On the sale side, that marketplace is one we’ve dominated for many, many years and our competitive position in the sale space, if any, just gets better and better.

So, we like where we sit. As I said last quarter, we also like having a couple competitors nip a little bit at our heels, it makes us better, it gives us more focus. And as Mike talked about in his comments, it’s a good dynamic, and we welcome them to the party.

Anthony Paolone - JPMorgan

Do you see any advantage, or do you think there’s anything behind, you know, New Mark was purchased by a financial services firm, and they also picked up Grub and Ellis, and do you see anything behind being backed by a financial services firm going into real estate services, or anything emerging there that makes you think about, you know, just being integrated on your on platform?

Brett White

I think it’s all interesting, and we welcome to the dance these new players. It sounds to me like the BCG, I think that’s right, it sounds like these players are sophisticated, they’re smart, they report to be well capitalized. I think that’s great. And I think that this elimination of this middle group of firms, it’s just inevitable, it’s absolutely – it’s going to get done. We’re watching it get done. And the way that that’s going to happen is, there’s only a few choices. They either go bankrupt and just disappear off the face of the earth, but these businesses have people in them. And so, if a good well-heeled company like BCG or another can come in and pick up the pieces of these failed firms, I think that’s great. I know a lot of people inside those businesses, particularly Grub and Ellis, these are high-quality good people and the fact that they’ve found a home with an owner that’s excited about the industry, I think is a plus for everybody.

I don’t think being owned by one type of owner or another is necessarily an advantage or a disadvantage. It all comes down to leadership, it all comes down to the people, and it all comes down to platform. There’s a very, very long wave that any of these aggregators need the distance to go to, to get to the level where I think these couple big multinational firms are, is a huge distance. But you know what? Having folks that want to be there, having folks that are aspirational, having folks that are putting capital into this industry is a net benefit for everybody, they make us all better, and we welcome them to the dance. It’s all good.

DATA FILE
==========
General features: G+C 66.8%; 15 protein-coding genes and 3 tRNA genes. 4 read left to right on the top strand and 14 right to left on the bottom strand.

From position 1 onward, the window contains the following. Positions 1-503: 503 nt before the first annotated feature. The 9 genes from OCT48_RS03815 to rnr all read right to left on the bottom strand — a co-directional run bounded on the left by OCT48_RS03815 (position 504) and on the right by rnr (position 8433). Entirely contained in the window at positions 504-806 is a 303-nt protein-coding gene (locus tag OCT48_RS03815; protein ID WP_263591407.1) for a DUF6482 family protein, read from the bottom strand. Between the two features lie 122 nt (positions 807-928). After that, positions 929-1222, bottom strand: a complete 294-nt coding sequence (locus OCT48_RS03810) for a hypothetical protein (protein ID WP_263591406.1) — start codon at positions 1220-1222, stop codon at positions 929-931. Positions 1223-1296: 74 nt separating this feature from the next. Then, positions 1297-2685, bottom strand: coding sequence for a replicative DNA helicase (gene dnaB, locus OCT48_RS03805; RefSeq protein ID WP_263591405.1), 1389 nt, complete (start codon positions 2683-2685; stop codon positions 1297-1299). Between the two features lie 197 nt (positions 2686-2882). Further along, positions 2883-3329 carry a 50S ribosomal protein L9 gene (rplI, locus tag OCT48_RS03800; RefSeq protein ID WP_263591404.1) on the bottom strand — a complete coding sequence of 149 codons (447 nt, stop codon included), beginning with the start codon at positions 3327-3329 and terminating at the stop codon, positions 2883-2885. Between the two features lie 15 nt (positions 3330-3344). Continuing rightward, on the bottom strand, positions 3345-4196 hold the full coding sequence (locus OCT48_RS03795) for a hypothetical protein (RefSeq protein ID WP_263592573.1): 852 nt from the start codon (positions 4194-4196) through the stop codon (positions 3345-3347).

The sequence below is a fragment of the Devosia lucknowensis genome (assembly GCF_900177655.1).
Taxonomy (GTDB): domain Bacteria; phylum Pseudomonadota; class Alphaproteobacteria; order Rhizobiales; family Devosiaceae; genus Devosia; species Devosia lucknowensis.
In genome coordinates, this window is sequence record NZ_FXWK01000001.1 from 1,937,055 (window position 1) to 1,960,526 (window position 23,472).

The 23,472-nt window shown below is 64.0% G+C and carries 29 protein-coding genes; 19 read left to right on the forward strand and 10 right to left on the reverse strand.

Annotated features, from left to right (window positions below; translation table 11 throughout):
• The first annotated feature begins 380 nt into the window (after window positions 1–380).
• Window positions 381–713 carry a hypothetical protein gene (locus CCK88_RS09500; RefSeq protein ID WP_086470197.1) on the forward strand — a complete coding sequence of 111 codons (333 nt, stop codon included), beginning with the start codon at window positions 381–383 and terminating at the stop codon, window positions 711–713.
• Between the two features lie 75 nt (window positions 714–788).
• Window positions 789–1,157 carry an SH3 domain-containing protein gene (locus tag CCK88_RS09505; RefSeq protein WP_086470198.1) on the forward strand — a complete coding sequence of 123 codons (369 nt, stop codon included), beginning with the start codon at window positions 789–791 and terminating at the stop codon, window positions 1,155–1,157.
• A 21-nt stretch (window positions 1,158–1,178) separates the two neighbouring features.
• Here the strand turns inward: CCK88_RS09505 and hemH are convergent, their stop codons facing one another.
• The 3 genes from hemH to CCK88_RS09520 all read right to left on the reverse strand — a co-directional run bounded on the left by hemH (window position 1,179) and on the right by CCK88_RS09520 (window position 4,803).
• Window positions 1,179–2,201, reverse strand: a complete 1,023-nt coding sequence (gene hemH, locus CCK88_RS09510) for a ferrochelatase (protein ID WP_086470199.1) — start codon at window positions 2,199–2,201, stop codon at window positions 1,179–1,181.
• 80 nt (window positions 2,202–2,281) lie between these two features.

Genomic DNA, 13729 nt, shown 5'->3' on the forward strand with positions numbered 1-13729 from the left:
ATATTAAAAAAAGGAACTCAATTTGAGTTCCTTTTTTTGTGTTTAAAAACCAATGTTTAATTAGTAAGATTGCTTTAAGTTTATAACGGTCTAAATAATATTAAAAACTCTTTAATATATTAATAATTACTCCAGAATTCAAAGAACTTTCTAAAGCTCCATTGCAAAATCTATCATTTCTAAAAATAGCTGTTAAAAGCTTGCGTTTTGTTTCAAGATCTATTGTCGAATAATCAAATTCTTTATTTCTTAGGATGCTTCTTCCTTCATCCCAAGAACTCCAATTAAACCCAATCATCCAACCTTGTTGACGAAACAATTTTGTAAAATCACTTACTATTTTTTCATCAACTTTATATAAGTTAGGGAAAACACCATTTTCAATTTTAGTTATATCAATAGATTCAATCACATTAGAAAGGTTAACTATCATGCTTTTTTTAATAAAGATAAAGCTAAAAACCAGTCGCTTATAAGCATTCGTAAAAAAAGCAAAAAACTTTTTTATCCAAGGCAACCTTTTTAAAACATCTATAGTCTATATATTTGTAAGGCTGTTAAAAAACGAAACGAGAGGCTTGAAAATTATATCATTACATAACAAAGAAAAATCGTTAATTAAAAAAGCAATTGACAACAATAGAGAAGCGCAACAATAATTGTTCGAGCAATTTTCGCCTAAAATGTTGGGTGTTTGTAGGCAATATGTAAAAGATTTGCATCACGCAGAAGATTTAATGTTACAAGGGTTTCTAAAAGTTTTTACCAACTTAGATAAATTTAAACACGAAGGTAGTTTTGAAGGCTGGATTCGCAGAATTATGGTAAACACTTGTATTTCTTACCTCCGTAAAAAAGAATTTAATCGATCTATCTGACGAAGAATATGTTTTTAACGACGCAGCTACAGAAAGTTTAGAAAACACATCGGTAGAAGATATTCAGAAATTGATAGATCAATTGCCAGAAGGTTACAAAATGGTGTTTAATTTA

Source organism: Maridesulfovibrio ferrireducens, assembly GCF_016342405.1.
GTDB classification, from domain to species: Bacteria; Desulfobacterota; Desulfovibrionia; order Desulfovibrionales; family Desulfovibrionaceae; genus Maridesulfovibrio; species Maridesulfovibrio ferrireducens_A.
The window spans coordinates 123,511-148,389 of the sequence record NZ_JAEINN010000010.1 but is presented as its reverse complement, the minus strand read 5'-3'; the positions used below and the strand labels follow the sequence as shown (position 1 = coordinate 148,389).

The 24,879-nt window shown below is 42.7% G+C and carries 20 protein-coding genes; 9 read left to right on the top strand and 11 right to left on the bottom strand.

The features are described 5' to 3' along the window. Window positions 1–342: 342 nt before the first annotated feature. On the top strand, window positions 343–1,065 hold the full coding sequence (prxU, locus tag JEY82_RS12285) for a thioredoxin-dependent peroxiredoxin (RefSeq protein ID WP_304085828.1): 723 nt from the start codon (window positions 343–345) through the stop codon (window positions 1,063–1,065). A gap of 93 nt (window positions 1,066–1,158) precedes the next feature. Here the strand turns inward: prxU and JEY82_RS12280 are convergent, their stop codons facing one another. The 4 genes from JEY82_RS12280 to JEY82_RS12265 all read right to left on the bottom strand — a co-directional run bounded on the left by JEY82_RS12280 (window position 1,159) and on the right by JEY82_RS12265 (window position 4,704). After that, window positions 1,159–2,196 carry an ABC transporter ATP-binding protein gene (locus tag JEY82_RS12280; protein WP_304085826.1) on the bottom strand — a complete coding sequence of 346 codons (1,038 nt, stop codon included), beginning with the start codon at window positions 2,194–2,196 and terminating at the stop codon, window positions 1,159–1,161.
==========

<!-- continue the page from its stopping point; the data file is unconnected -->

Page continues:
And by the way, it’s way better, that these firms that have gone through these horrible problems that they’ve had, again it’s way better that the good things inside those firms, which is the people, have found a place to land and do business and stay in the business in the marketplace. That benefits all of us.

Anthony Paolone - JPMorgan

Thanks, and nice quarter.

Brett White

Thank you.

Operator

And we have a question from the line of Will Marks with JMP Securities, please go ahead.

Will Marks – JMP Securities

Thanks, hello Brad, and Gil, and Mike.

Gil Borok

Hey, Will.

Brett White

Hey, Will.

Will Marks – JMP Securities

Let’s see, I have a few questions here. First we’ll start with the DNA level, and I’m wondering if you could give us an amount of visibility in terms of run rate? It was, I think, higher in the quarter, but is there some one-time cost in there?

Gil Borok

Will, can you just repeat the first part, it was a little hard to hear you, sorry.

Will Marks – JMP Securities

Sure, on the depreciation of the amortization of – I think, the quarter was 46 million or so, I’m just wondering what we should be looking for on a quarterly basis for the rest of the year?

Gil Borok

Yes, sure. So, and that is a GAAP number off the press release, so again, we have a little bit of noise in the numbers. I think the increase year-over-year on a GAAP basis was 23 million, all of which 16 million was normalized. I’ll come back to that normalized number in a moment. That will not be the same each quarter, but what we’re dealing with non-normalized, if you will, then is about a $7 million increase, and there are two components to that. One is – and it’s about 50/50 – one is amortization of servicing rights and our mortgage brokerage business. We get to capitalize those up front and then we have to amortize them over the service period. So one is from the mortgage brokerage business servicing rights, one part of it is. The other part of is the intangibles that we acquired in the ING acquisition for which we cannot normalize. So we are – we have on a normalized basis about a $7 million increase year-over-year, and then on a GAAP basis it’s the 23 million and of that 16 million, about 10 of it is the result of incentive fees that we received during the quarter in the ING REIM business, so the normalization will go down as the year progresses.